Market Volatility During Midterm Elections

“Therefore do not worry about tomorrow, for tomorrow will worry about itself. Each day has enough trouble of its own.” – Matthew 6:34

This has been a big year for challenging economic news. There’s a lot of negativity in reporting, from talk of recession to discussion of inflation, interest rates, and the overall slowing economy. Adding to that is politically charged rhetoric as we turn the corner into the midterm election. With 36 of 100 US Senate seats, 36 state governor races, and all 435 House seats up for voting, there is a lot of uncertainty about what will happen after November 8.

But although the word “unprecedented” tends to come up in these discussions, the fact is that much of what’s currently happening in the financial market mirrors known patterns from previous election years. And when it comes to making financial decisions in the face of uncertainty, our financial advice is the same as ever: invest according to your values and goals.

Financial Markets Don’t Like Uncertainty

It’s not uncommon for the market to slow down in the lead-up to an election. According to US Bank, the S&P 500 Index has historically underperformed in midterm election years. The average annual rate of return before midterms is 0.3%, with an average rate of return of 16.3% in the 12 months after the election. Obviously, the exact numbers vary from one election to the next, with some years seeing more volatility than others, but the overall pattern is quite consistent:


This pattern repeats with each election, regardless of what party is in power or what policies could be enacted. Why is that? Because markets do not like uncertainty, and until an election outcome is decided, no one knows what policy changes are likely to happen. That uncertainty leads to volatility, which leads to temporary market declines. Once the election is decided and policies become easier to predict – regardless of which party is in power or what those policies might be – the market tends to stabilize.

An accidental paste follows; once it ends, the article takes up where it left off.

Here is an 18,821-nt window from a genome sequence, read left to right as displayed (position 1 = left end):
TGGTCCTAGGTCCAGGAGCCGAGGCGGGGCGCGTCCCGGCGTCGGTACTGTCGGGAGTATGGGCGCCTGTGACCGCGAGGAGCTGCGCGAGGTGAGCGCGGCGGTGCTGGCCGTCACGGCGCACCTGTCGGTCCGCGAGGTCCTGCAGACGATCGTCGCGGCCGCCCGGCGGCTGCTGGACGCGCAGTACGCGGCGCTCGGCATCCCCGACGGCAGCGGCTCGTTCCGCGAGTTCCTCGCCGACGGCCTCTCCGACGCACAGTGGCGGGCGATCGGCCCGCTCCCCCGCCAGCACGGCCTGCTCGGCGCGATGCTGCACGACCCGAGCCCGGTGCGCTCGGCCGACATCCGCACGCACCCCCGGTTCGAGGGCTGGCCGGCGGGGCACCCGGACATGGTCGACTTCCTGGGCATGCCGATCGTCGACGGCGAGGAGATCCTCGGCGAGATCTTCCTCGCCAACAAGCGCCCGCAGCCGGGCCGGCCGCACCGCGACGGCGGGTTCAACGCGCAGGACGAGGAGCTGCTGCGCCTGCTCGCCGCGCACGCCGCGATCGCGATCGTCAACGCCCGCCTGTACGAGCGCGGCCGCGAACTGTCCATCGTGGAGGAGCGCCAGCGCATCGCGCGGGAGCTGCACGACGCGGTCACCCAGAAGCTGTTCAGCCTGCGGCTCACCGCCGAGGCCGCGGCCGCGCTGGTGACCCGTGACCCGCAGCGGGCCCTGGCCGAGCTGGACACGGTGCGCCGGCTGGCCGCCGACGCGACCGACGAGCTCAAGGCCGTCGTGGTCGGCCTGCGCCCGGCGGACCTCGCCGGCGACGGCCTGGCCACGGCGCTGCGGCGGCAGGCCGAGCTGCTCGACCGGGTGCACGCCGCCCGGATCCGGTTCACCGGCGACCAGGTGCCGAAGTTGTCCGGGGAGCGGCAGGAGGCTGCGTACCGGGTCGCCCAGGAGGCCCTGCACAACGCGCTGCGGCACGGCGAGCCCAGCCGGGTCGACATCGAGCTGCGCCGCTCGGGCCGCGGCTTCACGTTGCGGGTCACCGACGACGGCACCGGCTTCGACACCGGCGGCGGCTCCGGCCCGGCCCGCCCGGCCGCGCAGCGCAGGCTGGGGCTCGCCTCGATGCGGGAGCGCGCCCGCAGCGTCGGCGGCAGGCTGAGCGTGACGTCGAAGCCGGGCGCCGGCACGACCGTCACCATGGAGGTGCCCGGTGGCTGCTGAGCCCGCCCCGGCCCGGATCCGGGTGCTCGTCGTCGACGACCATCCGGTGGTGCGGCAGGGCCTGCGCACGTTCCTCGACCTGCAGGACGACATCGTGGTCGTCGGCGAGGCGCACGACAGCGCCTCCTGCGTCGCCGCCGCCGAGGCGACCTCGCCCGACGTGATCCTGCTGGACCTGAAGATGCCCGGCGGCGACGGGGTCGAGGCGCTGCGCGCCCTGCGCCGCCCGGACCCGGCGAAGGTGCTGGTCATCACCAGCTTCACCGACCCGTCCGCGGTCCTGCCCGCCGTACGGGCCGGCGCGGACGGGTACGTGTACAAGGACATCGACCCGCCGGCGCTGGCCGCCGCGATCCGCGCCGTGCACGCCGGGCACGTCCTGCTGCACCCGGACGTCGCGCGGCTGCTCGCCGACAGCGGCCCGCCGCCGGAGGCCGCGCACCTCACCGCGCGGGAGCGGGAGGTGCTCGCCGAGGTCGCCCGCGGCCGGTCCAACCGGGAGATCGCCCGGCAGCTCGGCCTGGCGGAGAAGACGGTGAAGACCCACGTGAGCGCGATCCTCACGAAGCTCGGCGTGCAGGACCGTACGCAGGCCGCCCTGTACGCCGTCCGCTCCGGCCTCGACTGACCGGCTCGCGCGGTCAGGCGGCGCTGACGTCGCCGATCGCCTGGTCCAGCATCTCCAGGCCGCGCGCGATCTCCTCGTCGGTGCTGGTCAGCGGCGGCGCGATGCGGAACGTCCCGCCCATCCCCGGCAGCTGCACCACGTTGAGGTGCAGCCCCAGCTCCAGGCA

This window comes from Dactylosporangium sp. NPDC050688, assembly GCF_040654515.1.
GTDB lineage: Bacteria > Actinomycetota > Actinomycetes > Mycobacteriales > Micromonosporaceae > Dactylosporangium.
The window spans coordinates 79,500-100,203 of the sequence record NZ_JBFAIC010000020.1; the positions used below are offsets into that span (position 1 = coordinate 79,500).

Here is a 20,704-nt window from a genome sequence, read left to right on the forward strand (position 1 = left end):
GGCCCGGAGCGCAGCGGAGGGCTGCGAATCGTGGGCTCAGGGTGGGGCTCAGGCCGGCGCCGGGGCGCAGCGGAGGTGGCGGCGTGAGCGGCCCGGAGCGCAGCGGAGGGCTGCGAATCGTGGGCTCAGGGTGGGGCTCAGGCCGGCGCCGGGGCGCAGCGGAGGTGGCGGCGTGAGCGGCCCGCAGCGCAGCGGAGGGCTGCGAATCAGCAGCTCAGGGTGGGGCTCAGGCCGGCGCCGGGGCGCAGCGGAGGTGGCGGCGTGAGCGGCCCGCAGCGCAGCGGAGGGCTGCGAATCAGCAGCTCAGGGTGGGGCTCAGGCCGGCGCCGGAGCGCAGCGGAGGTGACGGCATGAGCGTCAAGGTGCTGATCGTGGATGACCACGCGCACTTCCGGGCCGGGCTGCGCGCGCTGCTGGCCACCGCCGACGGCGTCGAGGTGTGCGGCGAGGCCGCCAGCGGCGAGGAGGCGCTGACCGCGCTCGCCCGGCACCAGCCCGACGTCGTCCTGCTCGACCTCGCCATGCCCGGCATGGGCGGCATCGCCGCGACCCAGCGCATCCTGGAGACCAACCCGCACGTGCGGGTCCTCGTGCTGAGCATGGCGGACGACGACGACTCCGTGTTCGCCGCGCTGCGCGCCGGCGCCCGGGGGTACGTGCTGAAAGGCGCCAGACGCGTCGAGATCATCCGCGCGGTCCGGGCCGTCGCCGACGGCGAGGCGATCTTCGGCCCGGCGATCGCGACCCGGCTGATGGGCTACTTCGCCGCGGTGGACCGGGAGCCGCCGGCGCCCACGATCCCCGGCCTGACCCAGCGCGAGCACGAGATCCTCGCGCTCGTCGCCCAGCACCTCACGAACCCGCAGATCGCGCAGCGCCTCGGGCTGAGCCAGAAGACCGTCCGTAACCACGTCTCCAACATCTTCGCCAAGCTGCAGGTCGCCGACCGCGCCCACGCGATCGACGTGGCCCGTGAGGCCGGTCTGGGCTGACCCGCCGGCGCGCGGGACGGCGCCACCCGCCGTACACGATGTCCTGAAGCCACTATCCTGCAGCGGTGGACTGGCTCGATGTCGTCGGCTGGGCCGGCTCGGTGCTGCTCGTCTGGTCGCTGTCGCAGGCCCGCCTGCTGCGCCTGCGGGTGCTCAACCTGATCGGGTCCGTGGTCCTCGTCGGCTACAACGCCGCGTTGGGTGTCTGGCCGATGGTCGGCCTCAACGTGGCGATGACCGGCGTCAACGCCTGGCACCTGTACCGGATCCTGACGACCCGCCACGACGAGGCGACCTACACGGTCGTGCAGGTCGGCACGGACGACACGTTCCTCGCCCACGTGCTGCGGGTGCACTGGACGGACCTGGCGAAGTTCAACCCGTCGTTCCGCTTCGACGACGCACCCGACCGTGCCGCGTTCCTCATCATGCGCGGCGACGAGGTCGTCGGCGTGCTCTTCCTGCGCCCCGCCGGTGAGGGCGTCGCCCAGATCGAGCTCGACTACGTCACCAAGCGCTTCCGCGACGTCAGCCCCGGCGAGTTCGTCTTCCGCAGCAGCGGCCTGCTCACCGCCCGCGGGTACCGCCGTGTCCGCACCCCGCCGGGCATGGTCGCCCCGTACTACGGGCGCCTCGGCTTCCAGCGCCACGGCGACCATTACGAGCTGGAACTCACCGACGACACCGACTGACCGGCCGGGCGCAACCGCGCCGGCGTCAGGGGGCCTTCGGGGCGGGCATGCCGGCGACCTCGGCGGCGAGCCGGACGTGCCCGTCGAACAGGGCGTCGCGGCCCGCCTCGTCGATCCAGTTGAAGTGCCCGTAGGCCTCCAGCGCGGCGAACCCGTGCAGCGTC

History Does Not Repeat, But It Often Rhymes

The good news in all of this is that these midterm election year market declines are, more often than not, followed by a recovery phase. The S&P 500 has not declined in the year after a midterm election since 1946. Going back to 1962, the average correction in midterm years is 17.9% and 32% up from the bottom one year after the midterms.


Of course, it’s too early to tell whether and how much the market might rebound, and the election is just one piece of a greater financial puzzle. But if you’ve stayed the course so far throughout this year’s volatility, there’s no reason to change tactics now.

Let Your Financial Plan Be Your Guide

We’ve talked in the past about how markets are leading indicators of the economy. Current events and projections are already priced into the market, and its performance will usually begin to improve well before the news cycle catches up. Most importantly, you miss the often-lucrative recovery phase when you pull your investments during troubled times.

A much better and less stress-inducing investment strategy is to ignore the bumps and day-to-day uncertainties and focus on the big picture. A strong, diversified portfolio built around your long-term financial goals will help you weather most storms and continue to accrue in value over the long term.

Having a personal financial plan for your money allows you to choose the investments that make sense for your needs and timeline, rather than allowing uncertainty and fear guide your decision-making. If you’re not sure what you should do next or need help with creating a financial strategy that protects your assets while helping you pursue your long-term and short-term financial goals, a John Moore Associates financial planner can help. Reach out today to get started.

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